This implies that someone in the organization needs to ensure that all those behaviours be consistent and sustainable. It is a frequent case that the right hand does not know what the left hand is doing.
Specifically, that while the communication function might well need to implement sustainable and consistent policies because of the immediate visibility of its activities, the marketing or purchasing or human resource or production functions discover they communicate inconsistently and with questionable approaches, contents, tools and channels.
One typical example is that of some mobile companies who, on one hand, implement and communicate sophisticated and admirable sustainable development projects, while -on the other hand- their commercial advertising function around the corner prepares its annual plan by including from the beginning a sum to pay for fines they expect to receive from antitrust authorities or other sanctioning bodies for what they consider a given: i.e. deceptive messages to consumers or unfair competition.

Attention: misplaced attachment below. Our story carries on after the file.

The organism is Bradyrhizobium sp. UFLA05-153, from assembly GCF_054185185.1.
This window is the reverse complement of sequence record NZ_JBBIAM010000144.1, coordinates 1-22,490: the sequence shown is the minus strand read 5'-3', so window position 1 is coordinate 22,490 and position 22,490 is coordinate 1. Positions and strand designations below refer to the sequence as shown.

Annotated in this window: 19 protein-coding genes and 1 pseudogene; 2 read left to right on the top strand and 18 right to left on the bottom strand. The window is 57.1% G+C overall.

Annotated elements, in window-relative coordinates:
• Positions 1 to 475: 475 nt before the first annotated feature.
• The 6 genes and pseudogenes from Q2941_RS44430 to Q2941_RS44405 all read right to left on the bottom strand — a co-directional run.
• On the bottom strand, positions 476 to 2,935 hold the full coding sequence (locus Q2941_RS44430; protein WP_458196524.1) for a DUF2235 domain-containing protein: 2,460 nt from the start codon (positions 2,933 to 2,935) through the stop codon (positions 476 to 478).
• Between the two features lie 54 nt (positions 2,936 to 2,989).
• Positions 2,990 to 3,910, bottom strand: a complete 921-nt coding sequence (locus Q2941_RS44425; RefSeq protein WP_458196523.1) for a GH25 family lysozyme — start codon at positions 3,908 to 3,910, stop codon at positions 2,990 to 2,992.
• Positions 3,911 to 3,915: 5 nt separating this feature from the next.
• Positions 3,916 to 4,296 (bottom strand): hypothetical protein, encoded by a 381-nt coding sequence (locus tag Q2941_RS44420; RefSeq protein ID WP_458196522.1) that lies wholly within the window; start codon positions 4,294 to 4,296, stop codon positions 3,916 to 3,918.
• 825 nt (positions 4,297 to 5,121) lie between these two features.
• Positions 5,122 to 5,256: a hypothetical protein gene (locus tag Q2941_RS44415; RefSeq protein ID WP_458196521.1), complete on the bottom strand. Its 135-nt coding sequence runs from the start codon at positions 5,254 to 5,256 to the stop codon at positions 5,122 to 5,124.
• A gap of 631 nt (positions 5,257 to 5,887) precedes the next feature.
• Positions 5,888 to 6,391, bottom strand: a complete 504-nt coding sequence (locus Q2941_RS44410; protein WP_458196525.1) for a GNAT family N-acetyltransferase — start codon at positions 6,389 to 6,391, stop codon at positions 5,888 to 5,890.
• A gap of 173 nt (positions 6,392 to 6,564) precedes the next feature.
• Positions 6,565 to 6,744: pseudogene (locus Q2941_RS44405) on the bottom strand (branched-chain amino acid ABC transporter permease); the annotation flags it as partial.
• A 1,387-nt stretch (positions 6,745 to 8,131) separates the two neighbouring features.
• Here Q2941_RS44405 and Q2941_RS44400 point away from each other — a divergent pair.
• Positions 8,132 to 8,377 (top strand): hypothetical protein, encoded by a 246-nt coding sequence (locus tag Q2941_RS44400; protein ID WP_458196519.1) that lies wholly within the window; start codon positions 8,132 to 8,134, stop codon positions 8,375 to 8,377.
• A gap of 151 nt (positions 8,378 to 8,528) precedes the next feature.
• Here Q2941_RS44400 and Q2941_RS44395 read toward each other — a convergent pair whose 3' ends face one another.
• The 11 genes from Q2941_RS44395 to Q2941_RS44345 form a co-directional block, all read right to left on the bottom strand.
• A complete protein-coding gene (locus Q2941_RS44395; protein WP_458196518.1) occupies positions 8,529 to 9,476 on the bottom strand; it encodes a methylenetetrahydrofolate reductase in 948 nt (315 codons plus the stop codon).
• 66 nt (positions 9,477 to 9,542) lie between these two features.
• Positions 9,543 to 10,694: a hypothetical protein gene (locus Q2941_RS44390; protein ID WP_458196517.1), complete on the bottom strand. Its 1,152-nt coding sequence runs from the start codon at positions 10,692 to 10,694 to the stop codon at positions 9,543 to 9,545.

As one can see, the issue of (socially) responsible communicative behaviours of an organization has nothing to do with its corporate (social) responsibility policies, except for the fact that when an organization, in any of its communicative behaviours, adopts irresponsible practices it damages its own reputation and therefore also weakens the communication of its c(s)r program.
Do you find this clear?
Can you suggest other more understandable arguments to better explain this fundamental distinction?
I say fundamental because it truly opens a vast open highway for us professional public relators to argue that we must be gifted (with appropriate skills and resources) to monitor (but by no means control…) all communicative behaviours of the organization, which -in turn- speaks for the need to add a fourth bottom line to our sustainability reporting practice: that of communicative behaviours.

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11 Replies to “How does communicating c(s)r programs differ from socially responsible communication?